Taking the Vice-Chancellor’s Great Debate online

At the start of lockdown our team, like many others, looked at what plans we had and made some quick and often obvious decisions about which engagements we could continue online in some way, and which may need to be paused. One of those engagements was the annual Vice-Chancellor’s Great Debate, due to take place … Continue reading “Taking the Vice-Chancellor’s Great Debate online”

New digital resources for policy impact

We’ve created a series of digital resources to help you learn how to influence public policy. Influencing public policy is one of the ways you can demonstrate the impact of your research, whatever stage you are at in your academic career. How academics can work with politicians to influence policy Professor Paul Burstow, a former … Continue reading “New digital resources for policy impact”

Four ways to influence policy in your pyjamas

Since we’re all likely to be working from home for the foreseeable future, we present our guide to influencing policy in your pyjamas (note: these tips work just as well if you do decide to get dressed). Social distancing may be the order of the day, but that doesn’t mean you have to stop your … Continue reading “Four ways to influence policy in your pyjamas”

Encouraging gender equality by supporting working fathers

The Equal Parenting Project at the University of Birmingham launched a new Fathers in the Workplace Toolkit in the House of Commons this week. The Toolkit helps organisations to better support working fathers and ultimately foster working environments where mothers and fathers have equal opportunities. Whilst the introduction of Shared Parental Leave in 2015 sought … Continue reading “Encouraging gender equality by supporting working fathers”

Engaging with All-Party Parliamentary Groups

Engaging with All-Party Parliamentary Groups (APPGs) is an accessible way of connecting with policy makers about your research. However, APPGs are little-known outside of policy circles. So, what are they exactly, what are they not, why are they a useful route for policy engagement, how can you get started? APPGs are informal cross-party groups. There … Continue reading “Engaging with All-Party Parliamentary Groups”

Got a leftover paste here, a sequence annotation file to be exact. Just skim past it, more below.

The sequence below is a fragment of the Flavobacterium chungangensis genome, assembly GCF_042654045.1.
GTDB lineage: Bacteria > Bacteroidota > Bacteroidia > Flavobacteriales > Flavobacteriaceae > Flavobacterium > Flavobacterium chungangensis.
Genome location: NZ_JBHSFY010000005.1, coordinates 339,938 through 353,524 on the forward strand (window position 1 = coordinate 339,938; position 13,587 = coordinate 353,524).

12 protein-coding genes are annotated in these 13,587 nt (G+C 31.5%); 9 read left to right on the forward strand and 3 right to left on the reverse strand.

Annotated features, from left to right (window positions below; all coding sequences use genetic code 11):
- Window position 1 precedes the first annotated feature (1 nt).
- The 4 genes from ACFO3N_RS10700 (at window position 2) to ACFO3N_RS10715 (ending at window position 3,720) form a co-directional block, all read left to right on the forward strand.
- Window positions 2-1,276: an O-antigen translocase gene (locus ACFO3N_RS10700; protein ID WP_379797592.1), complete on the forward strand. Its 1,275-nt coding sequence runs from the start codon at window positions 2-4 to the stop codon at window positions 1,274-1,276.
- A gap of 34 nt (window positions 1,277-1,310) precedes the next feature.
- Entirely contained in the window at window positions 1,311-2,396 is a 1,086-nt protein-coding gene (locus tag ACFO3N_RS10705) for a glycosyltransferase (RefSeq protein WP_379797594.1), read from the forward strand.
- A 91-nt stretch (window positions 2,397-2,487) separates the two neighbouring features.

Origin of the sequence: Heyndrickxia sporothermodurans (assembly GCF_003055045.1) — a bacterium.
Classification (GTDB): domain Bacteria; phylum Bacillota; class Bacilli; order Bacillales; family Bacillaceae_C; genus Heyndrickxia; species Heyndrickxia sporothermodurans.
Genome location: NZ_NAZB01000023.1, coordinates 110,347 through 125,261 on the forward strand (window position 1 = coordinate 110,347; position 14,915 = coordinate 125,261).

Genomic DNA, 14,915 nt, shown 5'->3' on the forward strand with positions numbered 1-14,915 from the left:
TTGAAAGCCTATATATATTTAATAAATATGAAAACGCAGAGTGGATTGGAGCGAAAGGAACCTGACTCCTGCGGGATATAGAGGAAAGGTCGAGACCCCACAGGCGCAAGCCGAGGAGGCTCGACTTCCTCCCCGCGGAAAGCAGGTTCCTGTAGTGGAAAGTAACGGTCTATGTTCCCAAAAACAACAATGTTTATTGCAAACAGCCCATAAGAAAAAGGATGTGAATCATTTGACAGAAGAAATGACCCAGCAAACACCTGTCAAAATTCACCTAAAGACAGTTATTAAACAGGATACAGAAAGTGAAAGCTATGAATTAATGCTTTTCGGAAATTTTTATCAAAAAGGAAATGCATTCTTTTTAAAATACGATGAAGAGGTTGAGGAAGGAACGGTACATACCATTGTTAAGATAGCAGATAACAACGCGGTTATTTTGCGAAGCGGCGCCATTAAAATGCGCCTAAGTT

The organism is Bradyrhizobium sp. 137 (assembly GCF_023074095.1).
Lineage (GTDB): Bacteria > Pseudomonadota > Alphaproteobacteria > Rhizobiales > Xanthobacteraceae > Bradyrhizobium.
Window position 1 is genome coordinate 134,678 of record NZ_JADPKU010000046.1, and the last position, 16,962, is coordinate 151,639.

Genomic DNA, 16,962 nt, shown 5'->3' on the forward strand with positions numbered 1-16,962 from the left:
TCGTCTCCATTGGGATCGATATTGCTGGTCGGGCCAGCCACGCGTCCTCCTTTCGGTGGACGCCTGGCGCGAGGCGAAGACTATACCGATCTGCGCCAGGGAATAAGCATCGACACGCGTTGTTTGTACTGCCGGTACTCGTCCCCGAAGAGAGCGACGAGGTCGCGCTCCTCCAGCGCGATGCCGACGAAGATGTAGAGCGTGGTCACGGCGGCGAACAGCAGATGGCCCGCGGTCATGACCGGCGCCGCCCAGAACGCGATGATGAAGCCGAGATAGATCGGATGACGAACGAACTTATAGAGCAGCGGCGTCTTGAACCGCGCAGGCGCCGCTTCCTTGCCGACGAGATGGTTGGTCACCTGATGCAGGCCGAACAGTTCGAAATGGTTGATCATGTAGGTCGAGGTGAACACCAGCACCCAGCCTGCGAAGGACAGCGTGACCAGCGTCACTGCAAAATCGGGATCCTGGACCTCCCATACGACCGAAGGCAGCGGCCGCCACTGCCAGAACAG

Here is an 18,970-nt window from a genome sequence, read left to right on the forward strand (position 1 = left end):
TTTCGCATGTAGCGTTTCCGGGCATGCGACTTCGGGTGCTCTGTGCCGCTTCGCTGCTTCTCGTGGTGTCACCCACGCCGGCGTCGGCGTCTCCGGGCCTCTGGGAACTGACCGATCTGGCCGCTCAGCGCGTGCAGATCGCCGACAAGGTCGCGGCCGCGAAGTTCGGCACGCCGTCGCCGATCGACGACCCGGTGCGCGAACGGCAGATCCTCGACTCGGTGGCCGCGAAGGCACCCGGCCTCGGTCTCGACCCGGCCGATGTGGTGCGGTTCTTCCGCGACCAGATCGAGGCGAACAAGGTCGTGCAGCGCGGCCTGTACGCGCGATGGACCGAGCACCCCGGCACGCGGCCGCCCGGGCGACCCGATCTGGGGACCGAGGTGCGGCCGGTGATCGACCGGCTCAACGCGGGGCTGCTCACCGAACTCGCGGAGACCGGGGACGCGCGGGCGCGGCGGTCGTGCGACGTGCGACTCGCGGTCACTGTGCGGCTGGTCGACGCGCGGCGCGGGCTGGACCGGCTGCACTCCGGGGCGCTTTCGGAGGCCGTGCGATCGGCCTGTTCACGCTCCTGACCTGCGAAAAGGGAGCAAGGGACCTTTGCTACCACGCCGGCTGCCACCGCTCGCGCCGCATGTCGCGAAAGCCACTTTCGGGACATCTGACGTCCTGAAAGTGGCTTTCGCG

Ta-da! How to be a whizz at policy engagement

How to stay up-to-date with debates, look for opportunities and engage with policy makers. In the 2013 film Now You See Me, four magicians pull off a series of heists during their performances, taking money from the rich to give to ordinary people in the audience. Like Robin Hood, but with stage lighting. The question … Continue reading “Ta-da! How to be a whizz at policy engagement”

Working for the Education Select Committee

Richard Ward, Clerk of the Education Select Committee in the House of Commons, reflects on his role in Parliament. From Birmingham to Westminster I studied Philosophy at Birmingham between 2004 and 2007 and attended a couple of events run by the careers centre during my second and final years, one of which was a practice … Continue reading “Working for the Education Select Committee”

How to write an effective briefing note

In this article Jeremy Swan, Public Affairs Manager (Policy Impact), gives some tips on writing briefing notes for a policy audience.  Briefing notes can be a really great tool for influencing policy makers. But if you’ve not written one before, it can be hard to know where to start. In this post, I’ll provide a … Continue reading “How to write an effective briefing note”

Captive cash: why promised mental health funding needs to reach further

The political parties are now in full-on campaigning mode in advance of the impending General Election. The transformation of mental health services appears to be a top priority, and quite rightly so. The situation with services and support for people of all ages is now shocking. Mental health services are in crisis and are crisis … Continue reading “Captive cash: why promised mental health funding needs to reach further”

What is £500m of railway?

The announcement today by the Conservative Party of a manifesto pledge to spend £500m on reopening former railway lines that were closed in the 1960s is an intriguing proposition. At present HS2 has been hogging the limelight when it comes to current news reporting on railway issues. Positive investment in growing the UK railway network … Continue reading “What is £500m of railway?”